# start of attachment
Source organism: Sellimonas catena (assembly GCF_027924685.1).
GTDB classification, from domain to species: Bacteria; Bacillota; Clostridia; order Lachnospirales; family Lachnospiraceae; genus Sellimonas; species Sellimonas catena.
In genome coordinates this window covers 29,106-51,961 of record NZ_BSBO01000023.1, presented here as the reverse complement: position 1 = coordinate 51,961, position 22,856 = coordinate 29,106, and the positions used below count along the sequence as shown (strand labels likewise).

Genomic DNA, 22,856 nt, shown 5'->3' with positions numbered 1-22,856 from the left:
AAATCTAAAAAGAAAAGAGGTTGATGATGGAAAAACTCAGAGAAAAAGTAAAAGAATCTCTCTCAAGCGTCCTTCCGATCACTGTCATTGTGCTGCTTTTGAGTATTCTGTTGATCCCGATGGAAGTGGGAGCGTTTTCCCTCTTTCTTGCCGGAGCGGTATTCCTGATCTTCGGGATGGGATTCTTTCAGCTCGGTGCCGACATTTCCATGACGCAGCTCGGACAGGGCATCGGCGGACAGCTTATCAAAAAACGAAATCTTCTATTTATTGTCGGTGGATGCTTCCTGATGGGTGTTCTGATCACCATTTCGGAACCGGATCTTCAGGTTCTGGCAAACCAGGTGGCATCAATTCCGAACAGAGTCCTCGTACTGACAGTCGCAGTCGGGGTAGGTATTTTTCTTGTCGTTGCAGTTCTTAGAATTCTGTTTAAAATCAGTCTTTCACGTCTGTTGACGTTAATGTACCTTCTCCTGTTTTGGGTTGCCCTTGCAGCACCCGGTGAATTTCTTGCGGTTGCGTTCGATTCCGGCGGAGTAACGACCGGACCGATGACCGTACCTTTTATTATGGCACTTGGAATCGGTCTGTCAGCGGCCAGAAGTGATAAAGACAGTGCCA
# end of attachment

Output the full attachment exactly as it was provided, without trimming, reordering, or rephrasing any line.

Source organism: Sellimonas catena (assembly GCF_027924685.1).
GTDB classification, from domain to species: Bacteria; Bacillota; Clostridia; order Lachnospirales; family Lachnospiraceae; genus Sellimonas; species Sellimonas catena.
In genome coordinates this window covers 29,106-51,961 of record NZ_BSBO01000023.1, presented here as the reverse complement: position 1 = coordinate 51,961, position 22,856 = coordinate 29,106, and the positions used below count along the sequence as shown (strand labels likewise).

Genomic DNA, 22,856 nt, shown 5'->3' with positions numbered 1-22,856 from the left:
AAATCTAAAAAGAAAAGAGGTTGATGATGGAAAAACTCAGAGAAAAAGTAAAAGAATCTCTCTCAAGCGTCCTTCCGATCACTGTCATTGTGCTGCTTTTGAGTATTCTGTTGATCCCGATGGAAGTGGGAGCGTTTTCCCTCTTTCTTGCCGGAGCGGTATTCCTGATCTTCGGGATGGGATTCTTTCAGCTCGGTGCCGACATTTCCATGACGCAGCTCGGACAGGGCATCGGCGGACAGCTTATCAAAAAACGAAATCTTCTATTTATTGTCGGTGGATGCTTCCTGATGGGTGTTCTGATCACCATTTCGGAACCGGATCTTCAGGTTCTGGCAAACCAGGTGGCATCAATTCCGAACAGAGTCCTCGTACTGACAGTCGCAGTCGGGGTAGGTATTTTTCTTGTCGTTGCAGTTCTTAGAATTCTGTTTAAAATCAGTCTTTCACGTCTGTTGACGTTAATGTACCTTCTCCTGTTTTGGGTTGCCCTTGCAGCACCCGGTGAATTTCTTGCGGTTGCGTTCGATTCCGGCGGAGTAACGACCGGACCGATGACCGTACCTTTTATTATGGCACTTGGAATCGGTCTGTCAGCGGCCAGAAGTGATAAAGACAGTGCCA